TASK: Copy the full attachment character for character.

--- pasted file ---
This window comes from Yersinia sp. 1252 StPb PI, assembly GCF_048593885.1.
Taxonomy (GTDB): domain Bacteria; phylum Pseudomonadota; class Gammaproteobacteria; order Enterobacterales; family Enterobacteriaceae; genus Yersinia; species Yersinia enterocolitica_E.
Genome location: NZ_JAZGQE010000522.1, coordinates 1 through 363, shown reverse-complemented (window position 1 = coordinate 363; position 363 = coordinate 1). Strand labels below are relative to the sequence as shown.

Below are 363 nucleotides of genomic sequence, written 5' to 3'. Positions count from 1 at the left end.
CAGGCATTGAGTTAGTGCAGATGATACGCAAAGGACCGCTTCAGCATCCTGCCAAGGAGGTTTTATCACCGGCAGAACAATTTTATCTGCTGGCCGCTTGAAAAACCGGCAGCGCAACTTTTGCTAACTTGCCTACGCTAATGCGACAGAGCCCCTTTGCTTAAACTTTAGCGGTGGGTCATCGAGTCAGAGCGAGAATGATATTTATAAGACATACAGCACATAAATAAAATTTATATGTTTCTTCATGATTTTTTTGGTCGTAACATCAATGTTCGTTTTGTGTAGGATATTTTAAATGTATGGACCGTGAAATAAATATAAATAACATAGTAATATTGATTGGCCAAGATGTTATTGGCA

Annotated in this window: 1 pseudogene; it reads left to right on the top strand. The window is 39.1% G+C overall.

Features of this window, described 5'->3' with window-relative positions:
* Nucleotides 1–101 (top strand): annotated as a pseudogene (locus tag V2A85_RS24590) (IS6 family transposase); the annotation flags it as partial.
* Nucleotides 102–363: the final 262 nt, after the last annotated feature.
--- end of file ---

This window comes from Yersinia sp. 1252 StPb PI, assembly GCF_048593885.1.
Taxonomy (GTDB): domain Bacteria; phylum Pseudomonadota; class Gammaproteobacteria; order Enterobacterales; family Enterobacteriaceae; genus Yersinia; species Yersinia enterocolitica_E.
Genome location: NZ_JAZGQE010000522.1, coordinates 1 through 363, shown reverse-complemented (window position 1 = coordinate 363; position 363 = coordinate 1). Strand labels below are relative to the sequence as shown.

Below are 363 nucleotides of genomic sequence, written 5' to 3'. Positions count from 1 at the left end.
CAGGCATTGAGTTAGTGCAGATGATACGCAAAGGACCGCTTCAGCATCCTGCCAAGGAGGTTTTATCACCGGCAGAACAATTTTATCTGCTGGCCGCTTGAAAAACCGGCAGCGCAACTTTTGCTAACTTGCCTACGCTAATGCGACAGAGCCCCTTTGCTTAAACTTTAGCGGTGGGTCATCGAGTCAGAGCGAGAATGATATTTATAAGACATACAGCACATAAATAAAATTTATATGTTTCTTCATGATTTTTTTGGTCGTAACATCAATGTTCGTTTTGTGTAGGATATTTTAAATGTATGGACCGTGAAATAAATATAAATAACATAGTAATATTGATTGGCCAAGATGTTATTGGCA

Annotated in this window: 1 pseudogene; it reads left to right on the top strand. The window is 39.1% G+C overall.

Features of this window, described 5'->3' with window-relative positions:
* Nucleotides 1–101 (top strand): annotated as a pseudogene (locus tag V2A85_RS24590) (IS6 family transposase); the annotation flags it as partial.
* Nucleotides 102–363: the final 262 nt, after the last annotated feature.